Wellness coaching is the foundation for change in so many ways.

December 12, 2011

“If we resist our passions, it is more through their weakness than from our strength”

François de la Rochefoucauld

As individuals we are unique in how we perceive and interact with the world.  Our relationship with our personal core values fuels every choice.  Even beneath the same action is a different “why” for each of us.

As a coach, my intention is to support clients in discovering their motivating values and connect that passion to what they want to create in life.  We capture this in a vision statement; each phrase compelling action towards self-defined wellness.  This living document is a personal call to action.

The quote above implies inaction is a lack of passion.  As the client embraces life in a new way their vision statement shifts as well.  If change is not happening within multiple coaching sessions, we consider if the vision is truly compelling; If it is, what strengths and tools might be used to motivate the client towards that vision.

While a coaching relationship is incredibly powerful, creating your own wellness vision can clarify which actions you choose to support your own wellness.  This is the beginning of a series of exploratory posts to develop a greater understanding of your values, your relationship to them, discovery of your goals, and how your core values can motivate you to create change in your life.

All of these will be viewable through this link: inspiremotion.wordpress.com/category/vision-statement/

I welcome your comments and questions.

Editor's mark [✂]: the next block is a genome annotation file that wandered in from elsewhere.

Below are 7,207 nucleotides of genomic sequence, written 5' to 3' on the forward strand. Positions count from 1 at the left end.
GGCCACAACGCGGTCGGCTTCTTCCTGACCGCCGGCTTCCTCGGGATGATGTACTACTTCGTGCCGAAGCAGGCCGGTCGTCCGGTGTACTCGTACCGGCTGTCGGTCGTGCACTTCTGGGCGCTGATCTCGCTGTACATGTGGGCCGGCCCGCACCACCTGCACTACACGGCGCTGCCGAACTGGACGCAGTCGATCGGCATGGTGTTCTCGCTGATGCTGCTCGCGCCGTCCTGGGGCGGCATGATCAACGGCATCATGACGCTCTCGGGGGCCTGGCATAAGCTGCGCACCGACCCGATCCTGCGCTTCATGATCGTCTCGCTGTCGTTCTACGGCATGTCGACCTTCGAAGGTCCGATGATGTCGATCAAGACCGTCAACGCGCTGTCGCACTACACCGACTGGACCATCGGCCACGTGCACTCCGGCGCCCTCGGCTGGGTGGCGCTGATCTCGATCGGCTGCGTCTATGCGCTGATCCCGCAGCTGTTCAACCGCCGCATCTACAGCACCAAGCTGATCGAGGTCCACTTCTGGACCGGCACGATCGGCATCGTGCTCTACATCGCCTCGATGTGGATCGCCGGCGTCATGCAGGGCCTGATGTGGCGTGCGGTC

November 27, 2011

Stress relief with the 4 A’s

“Reduce stress” seems to have become a standard prescription from health care practitioners.  While science is still discovering the effects of modern “stress” on the body, studies are consistently implicating long-term health risks.  A Google search of “stress reduction” brings up over 12 million hits.

After reading through a few, I came across a Mayo Clinic article describing practical tools for stress reduction. While each topic could be explored in great depth, I enjoyed the conciseness of this article. I have included a teaser of the four key points below.

Need stress relief? Try the four A’s: Expand your stress management tool kit by mastering these four strategies for coping with stress: avoid, alter, accept and adapt.

Avoid: A lot of needless stress can simply be avoided. Plan ahead, rearrange your surroundings and reap the benefits of a lighter load.  (Just remember: A certain amount of avoidance is healthy, but some problems cannot be overlooked. For those situations, try another technique.)

Alter: One of the most helpful things you can do during times of stress is to take inventory, then attempt to change your situation for the better.

Accept: Sometimes we have no choice but to accept things the way they are.

Adapt: The perception that you can’t cope is actually one of the greatest stressors. That’s why adapting — which often involves changing your standards or expectations — can be most helpful in dealing with stress.

Sources:
Need stress relief? Try the four A’s by Mayo Clinic Staff from the Mayo Clinic